83. THE NORTHEAST ATTEMPTS TO SECEDE FROM THE CITY, 1985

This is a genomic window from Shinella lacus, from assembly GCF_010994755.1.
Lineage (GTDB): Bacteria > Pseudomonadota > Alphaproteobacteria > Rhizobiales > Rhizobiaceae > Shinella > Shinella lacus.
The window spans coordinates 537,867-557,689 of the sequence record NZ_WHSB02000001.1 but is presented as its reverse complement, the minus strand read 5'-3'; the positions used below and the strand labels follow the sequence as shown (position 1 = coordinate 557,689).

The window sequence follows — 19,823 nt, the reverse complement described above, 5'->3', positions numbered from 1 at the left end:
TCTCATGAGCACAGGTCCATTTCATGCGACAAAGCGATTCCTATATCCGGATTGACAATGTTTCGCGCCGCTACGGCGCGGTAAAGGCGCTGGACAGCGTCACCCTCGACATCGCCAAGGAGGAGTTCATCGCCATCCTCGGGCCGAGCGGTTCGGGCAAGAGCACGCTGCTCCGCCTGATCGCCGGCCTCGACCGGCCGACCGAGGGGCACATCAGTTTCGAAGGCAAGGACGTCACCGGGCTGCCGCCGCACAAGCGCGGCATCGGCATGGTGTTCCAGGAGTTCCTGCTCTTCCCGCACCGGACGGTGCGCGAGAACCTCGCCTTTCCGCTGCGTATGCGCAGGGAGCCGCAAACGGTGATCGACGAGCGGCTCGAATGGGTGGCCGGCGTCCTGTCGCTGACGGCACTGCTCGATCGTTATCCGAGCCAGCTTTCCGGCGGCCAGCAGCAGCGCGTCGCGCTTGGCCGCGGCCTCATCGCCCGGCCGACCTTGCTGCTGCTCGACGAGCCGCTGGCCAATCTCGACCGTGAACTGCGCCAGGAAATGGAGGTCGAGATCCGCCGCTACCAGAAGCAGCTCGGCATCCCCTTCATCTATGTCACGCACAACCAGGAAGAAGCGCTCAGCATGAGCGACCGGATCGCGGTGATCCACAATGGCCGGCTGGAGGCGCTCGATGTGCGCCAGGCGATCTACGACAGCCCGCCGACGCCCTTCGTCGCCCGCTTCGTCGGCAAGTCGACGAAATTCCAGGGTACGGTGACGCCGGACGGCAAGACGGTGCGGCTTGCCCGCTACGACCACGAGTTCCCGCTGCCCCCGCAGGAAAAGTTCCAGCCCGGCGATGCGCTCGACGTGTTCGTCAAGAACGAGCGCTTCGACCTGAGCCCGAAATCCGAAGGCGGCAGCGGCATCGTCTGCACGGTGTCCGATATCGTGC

It has often been said that Philadelphia is a city of neighborhoods. But in the mid-1980s, its biggest — the amorphous blob of rowhomes, shopping centers and not much else known collectively and simply as “The Northeast” — decided it didn’t want to be one of them anymore. Residents in sections like Rhawnhurst, Bustleton, Fox Chase and Morrell Park had been silently stewing for years over what they felt was taxation without representation, watching as the city put its hand out annually to take their money only to see that money go to other, more politically connected neighborhoods. All of this simmering anger came to a boil in 1985, when a feisty state representative named Hank Salvatore introduced legislation in the Pennsylvania House to chop off 44 square miles — with almost a third of the city’s population — into a new entity to be called Liberty County. Salvatore rode his newfound fame as the Northeast’s Jefferson Davis to a State Senate seat, but his movement died. Still, the ruckus gave new voice and, for the first time, a tangible identity to the city’s least understood tract. And while the Northeast didn’t secede, a good number of its residents did. Unable to shake that gnawing sense that City Hall didn’t give a shit about them, the working-class whites who over four decades had built the Northeast into one of the most economically stable sections of the city began a steady exodus to the ’burbs, destroying the ethnic homogeneity that had fueled the secessionist cause. Over the next quarter-century, they would be replaced by various non-European immigrants, as well as by an influx of African-Americans fleeing the detritus of North Philly — a migration pattern that would change the complexion of the Northeast, and the city, forever.